Both Magne Barth and Sven-Olov Carlsson noted that civil society should participate in the integration of migrants in order to avoid hostile treatment of them. Mr. Carlsson also stressed that the integration process should start as early as possible through teaching the language of the host country and granting access to the labour market.

All the speakers noted that a comprehensive approach is crucial for studying migration issues; otherwise, consideration of individual aspects (economic, political and demographic) of the issue may result in a rather contradictory solution being proposed. It should also be noted that Russia’s principal task is to solve problems in the donor countries. Then the influx of migrants, including forced migrants, will decrease significantly. The conference participants also stressed the need for Russia to take the opinions of the expert community into account in order to improve the country’s migration policy.

During the first day of the conference, the participants discussed the experience of national and multi-faceted strategies for integrating migrants into host societies, including various aspects of the labour market, education, interaction with diasporas, and the possibilities of using international experience in Russia. At the conference, RIAC and the Centre for Strategic Research (CSR) presented a joint paper entitled “Proposals for Russia’s Migration Strategy Through 2025.” The paper was presented by RIAC Director of Programs Ivan Timofeev, Head of the Foreign and Security Policy Department of the Centre for Strategic Research and RIAC expert Sergey Utkin, and RIAC expert and member of the Global Migration Policy Associates (GMPA) Professor Irina Ivakhnyuk. Sergey Utkin stated that the paper’s main purpose was to launch a public discussion. Irina Ivakhnyuk noted that the general attitude towards migration processes should be reconsidered. She emphasized that migration was not only a process to be controlled, but also a resource that can be harnessed in order to reach more dynamic rates of economic growth.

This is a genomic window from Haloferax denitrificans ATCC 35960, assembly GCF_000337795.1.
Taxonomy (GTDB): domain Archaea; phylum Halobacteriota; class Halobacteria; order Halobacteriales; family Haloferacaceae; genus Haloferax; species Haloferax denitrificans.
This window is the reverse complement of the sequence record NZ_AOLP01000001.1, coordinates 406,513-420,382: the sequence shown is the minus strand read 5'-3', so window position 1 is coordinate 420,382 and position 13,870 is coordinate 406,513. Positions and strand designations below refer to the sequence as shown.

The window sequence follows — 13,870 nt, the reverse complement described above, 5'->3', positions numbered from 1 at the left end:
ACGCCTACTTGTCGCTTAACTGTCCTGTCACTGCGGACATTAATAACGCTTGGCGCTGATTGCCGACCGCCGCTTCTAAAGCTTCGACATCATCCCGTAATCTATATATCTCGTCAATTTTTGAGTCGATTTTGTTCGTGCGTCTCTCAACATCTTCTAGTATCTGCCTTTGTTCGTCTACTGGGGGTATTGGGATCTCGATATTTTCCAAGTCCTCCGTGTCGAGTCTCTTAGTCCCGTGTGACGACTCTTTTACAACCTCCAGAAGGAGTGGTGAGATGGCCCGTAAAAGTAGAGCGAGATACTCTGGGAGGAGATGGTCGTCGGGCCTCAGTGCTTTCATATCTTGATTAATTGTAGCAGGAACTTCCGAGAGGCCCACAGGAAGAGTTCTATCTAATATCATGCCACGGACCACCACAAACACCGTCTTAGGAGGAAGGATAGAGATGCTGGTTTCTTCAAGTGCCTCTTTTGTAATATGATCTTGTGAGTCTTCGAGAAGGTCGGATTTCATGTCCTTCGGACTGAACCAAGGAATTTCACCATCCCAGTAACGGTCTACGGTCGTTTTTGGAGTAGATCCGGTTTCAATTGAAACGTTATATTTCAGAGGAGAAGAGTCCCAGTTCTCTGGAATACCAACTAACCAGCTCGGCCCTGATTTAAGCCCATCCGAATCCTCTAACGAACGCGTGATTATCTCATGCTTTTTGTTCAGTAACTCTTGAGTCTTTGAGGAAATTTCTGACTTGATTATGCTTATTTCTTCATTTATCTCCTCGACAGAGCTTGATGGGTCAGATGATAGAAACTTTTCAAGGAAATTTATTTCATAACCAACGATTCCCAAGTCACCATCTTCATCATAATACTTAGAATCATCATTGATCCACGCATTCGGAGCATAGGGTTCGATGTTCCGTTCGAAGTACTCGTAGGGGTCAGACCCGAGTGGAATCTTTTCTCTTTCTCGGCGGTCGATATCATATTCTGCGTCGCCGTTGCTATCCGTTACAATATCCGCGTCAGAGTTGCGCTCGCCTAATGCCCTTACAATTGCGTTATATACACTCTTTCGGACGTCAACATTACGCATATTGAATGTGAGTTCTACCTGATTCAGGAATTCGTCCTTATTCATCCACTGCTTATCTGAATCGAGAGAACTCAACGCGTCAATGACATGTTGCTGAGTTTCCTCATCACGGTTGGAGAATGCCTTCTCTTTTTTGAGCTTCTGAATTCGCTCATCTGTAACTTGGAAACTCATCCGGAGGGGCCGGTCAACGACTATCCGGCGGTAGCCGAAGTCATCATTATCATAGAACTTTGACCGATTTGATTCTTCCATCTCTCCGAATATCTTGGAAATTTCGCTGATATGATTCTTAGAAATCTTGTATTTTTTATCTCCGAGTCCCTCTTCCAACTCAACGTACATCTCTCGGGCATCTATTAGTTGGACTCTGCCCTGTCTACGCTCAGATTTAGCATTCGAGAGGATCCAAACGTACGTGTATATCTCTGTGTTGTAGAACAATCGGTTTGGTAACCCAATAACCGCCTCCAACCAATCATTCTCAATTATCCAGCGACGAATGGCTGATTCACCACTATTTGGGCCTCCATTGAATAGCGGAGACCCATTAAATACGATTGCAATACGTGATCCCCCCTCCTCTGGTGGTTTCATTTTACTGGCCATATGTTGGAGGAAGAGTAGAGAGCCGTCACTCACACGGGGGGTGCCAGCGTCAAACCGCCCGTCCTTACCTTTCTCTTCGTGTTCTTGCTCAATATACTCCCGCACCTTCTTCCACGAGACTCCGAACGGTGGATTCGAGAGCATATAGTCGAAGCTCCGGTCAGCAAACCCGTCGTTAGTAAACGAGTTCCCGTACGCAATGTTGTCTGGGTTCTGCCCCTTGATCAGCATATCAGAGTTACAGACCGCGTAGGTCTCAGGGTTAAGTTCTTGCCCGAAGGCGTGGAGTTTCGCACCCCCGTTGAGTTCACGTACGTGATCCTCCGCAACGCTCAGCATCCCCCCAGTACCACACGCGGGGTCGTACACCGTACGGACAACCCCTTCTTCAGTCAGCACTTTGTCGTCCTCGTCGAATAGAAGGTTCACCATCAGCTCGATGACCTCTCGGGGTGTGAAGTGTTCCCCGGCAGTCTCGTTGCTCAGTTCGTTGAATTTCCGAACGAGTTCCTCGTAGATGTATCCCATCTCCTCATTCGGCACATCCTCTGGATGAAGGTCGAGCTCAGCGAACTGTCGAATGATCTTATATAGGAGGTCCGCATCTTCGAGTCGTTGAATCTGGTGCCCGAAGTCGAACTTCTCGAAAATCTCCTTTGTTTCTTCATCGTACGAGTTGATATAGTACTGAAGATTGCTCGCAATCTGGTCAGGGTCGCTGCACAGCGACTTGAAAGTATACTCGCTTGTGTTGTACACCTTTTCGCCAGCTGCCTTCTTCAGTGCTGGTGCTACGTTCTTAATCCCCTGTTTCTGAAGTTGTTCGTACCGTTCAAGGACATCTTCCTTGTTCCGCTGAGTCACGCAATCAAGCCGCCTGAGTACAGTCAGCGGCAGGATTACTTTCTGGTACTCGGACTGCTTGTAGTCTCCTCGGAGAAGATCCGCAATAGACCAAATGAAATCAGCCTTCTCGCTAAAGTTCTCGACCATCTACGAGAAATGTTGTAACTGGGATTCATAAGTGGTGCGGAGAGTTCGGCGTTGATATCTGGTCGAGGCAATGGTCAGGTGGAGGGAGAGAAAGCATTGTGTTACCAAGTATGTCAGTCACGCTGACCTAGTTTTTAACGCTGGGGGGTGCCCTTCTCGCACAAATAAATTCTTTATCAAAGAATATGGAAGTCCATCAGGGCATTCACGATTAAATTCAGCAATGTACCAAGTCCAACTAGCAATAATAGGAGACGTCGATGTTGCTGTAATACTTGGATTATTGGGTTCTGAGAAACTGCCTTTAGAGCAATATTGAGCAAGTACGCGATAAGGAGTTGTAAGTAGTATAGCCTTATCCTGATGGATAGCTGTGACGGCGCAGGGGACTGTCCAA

During the second day of the conference on September 22, the participants considered the everyday routines of migrants as an area of spontaneous integration. The experts discussed the effect that cultural practices have on migrants’ self-identification, the role religion that plays in their socialization, and the possible use of leisure activities for promoting the integration of migrants into society. A special session “Successes and Problems in Migrant Integration” sponsored by RIAC and the ICRC touched upon the humanitarian aspects of international migration processes. Zanobi Tosi described the experience the countries of Southern Europe have in interacting with refugees and migrants from the south. The expert noted that favourable bilateral cooperation was the key to solving the migration problem. The host state should create certain conditions for refugees and set up special centres to help them register in and integrate into the host state. The refugees must abide by the laws and not create problems for the authorities. The conference participants also discussed the role of domestic and international organizations in socializing refugees and labour migrants, the problems in including migrants in the social, economic and cultural life of host countries, and the main hurdles impeding the socialization of people displaced due to protracted military hostilities. 

Conference Video (Russian, English)

Rate this article
(no votes)
 (0 votes)
Share this article

Poll conducted

  1. Korean Peninsula Crisis Has no Military Solution. How Can It Be Solved?
    Demilitarization of the region based on Russia-China "Dual Freeze" proposal  
     36 (35%)
    Restoring multilateral negotiation process without any preliminary conditions  
     27 (26%)
    While the situation benefits Kim Jong-un's and Trump's domestic agenda, there will be no solution  
     22 (21%)
    Armed conflict still cannot be avoided  
     12 (12%)
    Stonger deterrence on behalf of the U.S. through modernization of military infrastructure in the region  
     4 (4%)
    Toughening economic sanctions against North Korea  
     2 (2%)
 
For business
For researchers
For students